4. After dreaming for decades of owning a sand blaster, I recently purchased a complete sand blaster with a small cabinet, rubber gloves, filters, light source and gun. It's decent quality, but hobby grade rather than for professional use, but I made sure to get a compressor with high enough airflow and pressure to avoid the typical failure done when buying a sand blaster for private use. So, I'd say the set-up is pretty adequate, but in terms of media blasting knowledge, I'm certainly not! I will use the sand blaster for minor automotive tasks, general purposes for "home and house" and of course for model building and restorations. The included gun comes with 4, 5, 6, and 7mm ceramic nozzles, so what kind of blasting media should I get? I don#t intend to stock up more than 3-5 types, but will go further if required. Any advice will be highly appreciated as I'm about to do something I virtually have no knowledge about.
  5. The Mercedes-bodied CC-01 kits are typically a bit more expensive (about 10-20%) than the average CC-01 kit, so I would guess that future CC-02 kits with "recycled" generic bodies (eg. Landfreeder) and Japanese bodies will retail for roughly EUR 200. The actual source quoting the EUR 219.99 price for the CC-02 is typically a bit cheaper than most sources in continental Europe, so a rough guess is that the CC-02 will mostly retail for a bit more than EUR 220. With an estimated suggested retail price between EUR 240 and 280, my guess is that it will retail from slightly below EUR 220 to 260, and close to EUR 280 in rare cases. I have a hard time believing that we'll see prices outside this 220 to 280 window. Not counting the future situations of surplus stock and later rarity of NIB kits once they are discontinued, of course. And considering that the prices for Tamiya products meanwhile vary quite a lot between countries, the scenario that slowly materializes for the CC-02 in Germany (and to some extent continental Europe), will surely look a bit different in other countries. Seeing that the prices for Tamiya kits in the UK are generally roughly the same in GBP (and slightly above) the same amount in EUR in Germany, i reckon the CC-02 will retail for approximately GBP 210 to GBP 300 in the UK. Except the announced EUR 220 for the CC-02 (# 58675) and actual prices for CC-01 kits, all above are just speculations of course, and I certainly don't pretend to know anything for sure. On the other hand, I have monitored prices for Tamiya items for quite a while now, so I would be surprised if the estimates should turn out to be very far off. With this in mind, I feel pretty confident that "advanced" features like portals and RC-operated diff-locks or gearshift are out of question as standard features in the kit. Likewise, I believe the CC-02 will be an "all plastic" chassis like the CC-01 and not "all metal" / "semi metal" kit like the 3-speeds, Hi-Lift or CR-01. I look very much forward to the CC-02 and reckon most flaws of the CC-01 will be gone. Steering mechanism in particular, but also the weaknesses of the integrated gearbox. Also, considering the age of the CC-01, I can't imagine the CC-01 and CC-02 will have many parts in common. Still, I believe the concept will be more of an evolution of the CC-01 than something brand new. So not an "SRB to ORV" revolution, but more like a "Hotshot to Thundershot" evolution. It will be funny to see how wrong or right our speculations will actually be!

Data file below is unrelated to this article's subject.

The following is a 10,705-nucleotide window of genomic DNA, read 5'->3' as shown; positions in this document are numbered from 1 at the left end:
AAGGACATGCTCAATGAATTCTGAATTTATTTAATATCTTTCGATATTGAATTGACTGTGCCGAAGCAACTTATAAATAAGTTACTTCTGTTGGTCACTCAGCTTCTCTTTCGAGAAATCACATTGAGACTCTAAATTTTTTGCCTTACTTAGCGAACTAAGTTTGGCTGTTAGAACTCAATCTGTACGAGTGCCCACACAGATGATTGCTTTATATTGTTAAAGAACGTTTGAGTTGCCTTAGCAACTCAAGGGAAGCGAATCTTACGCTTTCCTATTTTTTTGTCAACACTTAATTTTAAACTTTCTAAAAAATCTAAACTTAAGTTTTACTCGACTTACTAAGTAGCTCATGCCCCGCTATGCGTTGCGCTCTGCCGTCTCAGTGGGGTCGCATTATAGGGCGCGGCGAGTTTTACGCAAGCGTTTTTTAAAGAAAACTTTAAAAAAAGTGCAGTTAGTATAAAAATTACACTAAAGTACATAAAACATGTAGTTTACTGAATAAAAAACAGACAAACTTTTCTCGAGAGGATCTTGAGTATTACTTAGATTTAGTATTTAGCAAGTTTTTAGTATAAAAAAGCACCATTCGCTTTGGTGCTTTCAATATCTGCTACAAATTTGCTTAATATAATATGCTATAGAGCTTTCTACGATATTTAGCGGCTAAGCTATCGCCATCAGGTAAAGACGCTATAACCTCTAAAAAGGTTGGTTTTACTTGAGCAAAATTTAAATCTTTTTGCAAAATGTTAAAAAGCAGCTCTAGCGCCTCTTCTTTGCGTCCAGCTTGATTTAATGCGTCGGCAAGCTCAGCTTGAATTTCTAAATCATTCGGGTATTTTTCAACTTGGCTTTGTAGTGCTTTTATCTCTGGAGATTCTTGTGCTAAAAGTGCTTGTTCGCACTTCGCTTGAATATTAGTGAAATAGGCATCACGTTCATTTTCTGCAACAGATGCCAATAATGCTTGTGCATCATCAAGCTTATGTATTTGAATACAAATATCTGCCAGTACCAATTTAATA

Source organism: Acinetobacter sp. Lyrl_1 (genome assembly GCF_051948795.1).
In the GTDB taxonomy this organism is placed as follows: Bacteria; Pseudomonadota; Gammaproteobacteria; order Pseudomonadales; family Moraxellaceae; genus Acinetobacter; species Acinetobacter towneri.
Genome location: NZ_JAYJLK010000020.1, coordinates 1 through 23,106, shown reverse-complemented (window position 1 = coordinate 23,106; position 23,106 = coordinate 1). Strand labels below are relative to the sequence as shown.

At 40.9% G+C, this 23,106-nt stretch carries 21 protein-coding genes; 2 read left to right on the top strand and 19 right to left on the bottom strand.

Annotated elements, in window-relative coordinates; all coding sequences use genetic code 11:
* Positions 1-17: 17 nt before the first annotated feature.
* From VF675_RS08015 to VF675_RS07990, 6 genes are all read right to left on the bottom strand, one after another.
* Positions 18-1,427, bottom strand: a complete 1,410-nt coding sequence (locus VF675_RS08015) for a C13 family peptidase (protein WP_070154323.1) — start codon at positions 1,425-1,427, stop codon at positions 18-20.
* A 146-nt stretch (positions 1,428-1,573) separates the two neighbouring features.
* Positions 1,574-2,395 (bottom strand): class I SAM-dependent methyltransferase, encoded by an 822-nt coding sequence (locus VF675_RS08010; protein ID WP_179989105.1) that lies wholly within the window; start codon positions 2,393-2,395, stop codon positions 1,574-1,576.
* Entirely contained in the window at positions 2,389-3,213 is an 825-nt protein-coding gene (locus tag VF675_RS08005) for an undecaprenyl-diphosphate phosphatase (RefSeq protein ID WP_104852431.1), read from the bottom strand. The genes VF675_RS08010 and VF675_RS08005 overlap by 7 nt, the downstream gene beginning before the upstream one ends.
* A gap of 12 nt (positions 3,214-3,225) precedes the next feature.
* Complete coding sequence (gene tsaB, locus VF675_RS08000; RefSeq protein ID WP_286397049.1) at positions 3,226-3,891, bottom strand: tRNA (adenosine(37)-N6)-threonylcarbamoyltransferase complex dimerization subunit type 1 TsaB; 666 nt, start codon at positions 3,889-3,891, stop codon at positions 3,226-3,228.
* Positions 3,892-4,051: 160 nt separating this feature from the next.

6. Now knowing that the "Full Ball Bearing Set" for the CC-02 (# 54910) will retail for about EUR 25.00, and that the kit itself ((# 58675) is announced with a street price of EUR 220.00, I feel the urge to speculate a little more about what to expect. And I think portals are very unlikely, at least as a standard feature. Why? Well, Tamiya's 630 ball bearing set for the G6-01TR and GF-01TR is priced at EUR 10,00. That's for 8 bearings, so the G6-01TR requires 3 sets and the GF-01TR requires 2 sets. So, portals for the CC-02 would most likely require 2 sets too (16 pcs. 630 bearings or similar). In other words, just the 630 bearings alone would be about EUR 20,00. As the CC-02 most likely will require roughly the similar quantity of bearings as the CC-01, it would leave only EUR 5.00 for all the other bearings plus additional bearings required for the portals in the EUR 25.00 "Full Ball Bearing Set". One may argue that the CC-02 kit may come with some ball bearings included, but as the CC-02 kit isn't significantly more expensive than the "average" (ball bearing-less) CC-01 kit (topic covered earlier in this thread), I consider it very unlikely that enough ball bearings are included in the CC-02 kit to leave only the EUR 5.00 cost for all missing ball bearings if the "Full Ball Bearing Set" would include ball bearings for portals too. And calling it "Full Ball Bearing Set" without including ball bearings for the hypothetical portals, would defy logic. Only time will tell, but all this considered, I can't possibly imagine that the CC-02 kit comes with portals as a standard feature. As an option maybe.....